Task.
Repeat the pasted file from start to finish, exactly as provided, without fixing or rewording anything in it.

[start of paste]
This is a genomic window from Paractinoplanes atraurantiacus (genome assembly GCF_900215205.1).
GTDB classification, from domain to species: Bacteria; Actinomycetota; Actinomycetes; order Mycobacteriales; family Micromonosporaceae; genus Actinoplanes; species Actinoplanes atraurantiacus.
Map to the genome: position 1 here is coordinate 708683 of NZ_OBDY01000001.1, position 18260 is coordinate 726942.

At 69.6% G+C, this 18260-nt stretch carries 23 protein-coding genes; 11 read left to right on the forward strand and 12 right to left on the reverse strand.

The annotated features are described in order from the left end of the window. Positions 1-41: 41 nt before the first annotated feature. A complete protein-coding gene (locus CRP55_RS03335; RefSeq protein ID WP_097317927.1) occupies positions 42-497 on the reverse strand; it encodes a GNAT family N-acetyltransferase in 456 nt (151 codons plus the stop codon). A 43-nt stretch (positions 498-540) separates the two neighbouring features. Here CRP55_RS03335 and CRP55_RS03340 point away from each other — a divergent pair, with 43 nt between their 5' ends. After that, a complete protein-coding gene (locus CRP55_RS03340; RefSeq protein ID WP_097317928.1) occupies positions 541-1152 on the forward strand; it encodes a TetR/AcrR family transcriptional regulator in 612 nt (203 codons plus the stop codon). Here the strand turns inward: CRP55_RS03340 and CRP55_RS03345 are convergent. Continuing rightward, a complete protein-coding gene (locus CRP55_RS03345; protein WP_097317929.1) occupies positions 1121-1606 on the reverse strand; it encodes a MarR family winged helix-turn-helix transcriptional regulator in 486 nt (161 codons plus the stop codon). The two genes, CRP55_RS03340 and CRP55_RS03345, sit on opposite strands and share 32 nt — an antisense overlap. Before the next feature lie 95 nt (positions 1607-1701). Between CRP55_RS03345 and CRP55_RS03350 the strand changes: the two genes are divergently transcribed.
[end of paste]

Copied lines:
This is a genomic window from Paractinoplanes atraurantiacus (genome assembly GCF_900215205.1).
GTDB classification, from domain to species: Bacteria; Actinomycetota; Actinomycetes; order Mycobacteriales; family Micromonosporaceae; genus Actinoplanes; species Actinoplanes atraurantiacus.
Map to the genome: position 1 here is coordinate 708683 of NZ_OBDY01000001.1, position 18260 is coordinate 726942.

At 69.6% G+C, this 18260-nt stretch carries 23 protein-coding genes; 11 read left to right on the forward strand and 12 right to left on the reverse strand.

The annotated features are described in order from the left end of the window. Positions 1-41: 41 nt before the first annotated feature. A complete protein-coding gene (locus CRP55_RS03335; RefSeq protein ID WP_097317927.1) occupies positions 42-497 on the reverse strand; it encodes a GNAT family N-acetyltransferase in 456 nt (151 codons plus the stop codon). A 43-nt stretch (positions 498-540) separates the two neighbouring features. Here CRP55_RS03335 and CRP55_RS03340 point away from each other — a divergent pair, with 43 nt between their 5' ends. After that, a complete protein-coding gene (locus CRP55_RS03340; RefSeq protein ID WP_097317928.1) occupies positions 541-1152 on the forward strand; it encodes a TetR/AcrR family transcriptional regulator in 612 nt (203 codons plus the stop codon). Here the strand turns inward: CRP55_RS03340 and CRP55_RS03345 are convergent. Continuing rightward, a complete protein-coding gene (locus CRP55_RS03345; protein WP_097317929.1) occupies positions 1121-1606 on the reverse strand; it encodes a MarR family winged helix-turn-helix transcriptional regulator in 486 nt (161 codons plus the stop codon). The two genes, CRP55_RS03340 and CRP55_RS03345, sit on opposite strands and share 32 nt — an antisense overlap. Before the next feature lie 95 nt (positions 1607-1701). Between CRP55_RS03345 and CRP55_RS03350 the strand changes: the two genes are divergently transcribed.